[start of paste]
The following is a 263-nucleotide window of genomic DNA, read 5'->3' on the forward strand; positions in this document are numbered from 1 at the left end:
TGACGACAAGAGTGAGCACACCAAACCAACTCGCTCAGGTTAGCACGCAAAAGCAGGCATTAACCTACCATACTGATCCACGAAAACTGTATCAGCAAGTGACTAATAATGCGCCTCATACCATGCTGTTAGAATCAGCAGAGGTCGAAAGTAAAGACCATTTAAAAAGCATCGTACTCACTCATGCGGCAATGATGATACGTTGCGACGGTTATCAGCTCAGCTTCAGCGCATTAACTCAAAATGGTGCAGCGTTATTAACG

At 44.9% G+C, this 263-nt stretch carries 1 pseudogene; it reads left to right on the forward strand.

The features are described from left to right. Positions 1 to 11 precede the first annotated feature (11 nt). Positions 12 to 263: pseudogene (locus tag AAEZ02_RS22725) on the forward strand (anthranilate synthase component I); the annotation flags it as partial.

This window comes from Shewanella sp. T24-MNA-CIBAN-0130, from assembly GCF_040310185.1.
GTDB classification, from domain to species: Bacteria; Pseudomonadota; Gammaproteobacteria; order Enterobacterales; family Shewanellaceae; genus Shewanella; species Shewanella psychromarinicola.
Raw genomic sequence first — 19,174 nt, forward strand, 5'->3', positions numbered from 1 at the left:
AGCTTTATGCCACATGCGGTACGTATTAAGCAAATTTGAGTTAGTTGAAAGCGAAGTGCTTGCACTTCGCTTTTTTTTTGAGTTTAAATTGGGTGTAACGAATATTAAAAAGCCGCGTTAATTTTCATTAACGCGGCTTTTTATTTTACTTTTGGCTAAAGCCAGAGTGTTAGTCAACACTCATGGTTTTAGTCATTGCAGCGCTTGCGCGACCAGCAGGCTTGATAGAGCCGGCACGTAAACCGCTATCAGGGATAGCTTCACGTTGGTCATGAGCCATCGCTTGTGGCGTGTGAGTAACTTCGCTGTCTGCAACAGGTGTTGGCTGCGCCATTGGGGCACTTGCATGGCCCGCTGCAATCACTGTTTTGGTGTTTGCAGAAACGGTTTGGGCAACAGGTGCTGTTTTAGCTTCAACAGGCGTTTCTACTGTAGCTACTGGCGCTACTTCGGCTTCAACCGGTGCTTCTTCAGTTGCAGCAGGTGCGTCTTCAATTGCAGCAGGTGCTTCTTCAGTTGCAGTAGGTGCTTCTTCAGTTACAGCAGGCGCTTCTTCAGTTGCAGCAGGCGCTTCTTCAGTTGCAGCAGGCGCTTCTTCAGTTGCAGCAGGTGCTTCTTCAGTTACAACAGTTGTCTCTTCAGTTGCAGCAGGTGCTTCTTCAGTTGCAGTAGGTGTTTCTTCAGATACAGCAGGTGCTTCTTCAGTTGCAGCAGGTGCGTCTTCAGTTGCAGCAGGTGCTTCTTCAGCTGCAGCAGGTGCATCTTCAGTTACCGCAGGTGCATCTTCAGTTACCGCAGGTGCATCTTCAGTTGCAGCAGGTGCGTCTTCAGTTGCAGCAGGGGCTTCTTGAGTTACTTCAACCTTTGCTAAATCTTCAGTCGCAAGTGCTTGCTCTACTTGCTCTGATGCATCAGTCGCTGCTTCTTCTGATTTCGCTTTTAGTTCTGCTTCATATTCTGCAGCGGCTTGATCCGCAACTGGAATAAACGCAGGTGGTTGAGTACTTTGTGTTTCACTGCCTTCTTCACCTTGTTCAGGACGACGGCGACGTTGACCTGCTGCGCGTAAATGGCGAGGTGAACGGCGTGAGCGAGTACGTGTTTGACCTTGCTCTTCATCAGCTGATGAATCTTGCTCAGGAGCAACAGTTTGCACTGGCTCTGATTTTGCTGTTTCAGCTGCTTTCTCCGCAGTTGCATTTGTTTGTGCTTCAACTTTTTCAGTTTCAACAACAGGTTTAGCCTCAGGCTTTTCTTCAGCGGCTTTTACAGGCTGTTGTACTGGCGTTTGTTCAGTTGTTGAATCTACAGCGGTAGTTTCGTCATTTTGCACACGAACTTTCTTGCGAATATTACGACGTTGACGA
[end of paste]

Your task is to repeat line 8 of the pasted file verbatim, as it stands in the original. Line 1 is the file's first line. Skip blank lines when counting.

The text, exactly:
AGCTTTATGCCACATGCGGTACGTATTAAGCAAATTTGAGTTAGTTGAAAGCGAAGTGCTTGCACTTCGCTTTTTTTTTGAGTTTAAATTGGGTGTAACGAATATTAAAAAGCCGCGTTAATTTTCATTAACGCGGCTTTTTATTTTACTTTTGGCTAAAGCCAGAGTGTTAGTCAACACTCATGGTTTTAGTCATTGCAGCGCTTGCGCGACCAGCAGGCTTGATAGAGCCGGCACGTAAACCGCTATCAGGGATAGCTTCACGTTGGTCATGAGCCATCGCTTGTGGCGTGTGAGTAACTTCGCTGTCTGCAACAGGTGTTGGCTGCGCCATTGGGGCACTTGCATGGCCCGCTGCAATCACTGTTTTGGTGTTTGCAGAAACGGTTTGGGCAACAGGTGCTGTTTTAGCTTCAACAGGCGTTTCTACTGTAGCTACTGGCGCTACTTCGGCTTCAACCGGTGCTTCTTCAGTTGCAGCAGGTGCGTCTTCAATTGCAGCAGGTGCTTCTTCAGTTGCAGTAGGTGCTTCTTCAGTTACAGCAGGCGCTTCTTCAGTTGCAGCAGGCGCTTCTTCAGTTGCAGCAGGCGCTTCTTCAGTTGCAGCAGGTGCTTCTTCAGTTACAACAGTTGTCTCTTCAGTTGCAGCAGGTGCTTCTTCAGTTGCAGTAGGTGTTTCTTCAGATACAGCAGGTGCTTCTTCAGTTGCAGCAGGTGCGTCTTCAGTTGCAGCAGGTGCTTCTTCAGCTGCAGCAGGTGCATCTTCAGTTACCGCAGGTGCATCTTCAGTTACCGCAGGTGCATCTTCAGTTGCAGCAGGTGCGTCTTCAGTTGCAGCAGGGGCTTCTTGAGTTACTTCAACCTTTGCTAAATCTTCAGTCGCAAGTGCTTGCTCTACTTGCTCTGATGCATCAGTCGCTGCTTCTTCTGATTTCGCTTTTAGTTCTGCTTCATATTCTGCAGCGGCTTGATCCGCAACTGGAATAAACGCAGGTGGTTGAGTACTTTGTGTTTCACTGCCTTCTTCACCTTGTTCAGGACGACGGCGACGTTGACCTGCTGCGCGTAAATGGCGAGGTGAACGGCGTGAGCGAGTACGTGTTTGACCTTGCTCTTCATCAGCTGATGAATCTTGCTCAGGAGCAACAGTTTGCACTGGCTCTGATTTTGCTGTTTCAGCTGCTTTCTCCGCAGTTGCATTTGTTTGTGCTTCAACTTTTTCAGTTTCAACAACAGGTTTAGCCTCAGGCTTTTCTTCAGCGGCTTTTACAGGCTGTTGTACTGGCGTTTGTTCAGTTGTTGAATCTACAGCGGTAGTTTCGTCATTTTGCACACGAACTTTCTTGCGAATATTACGACGTTGACGA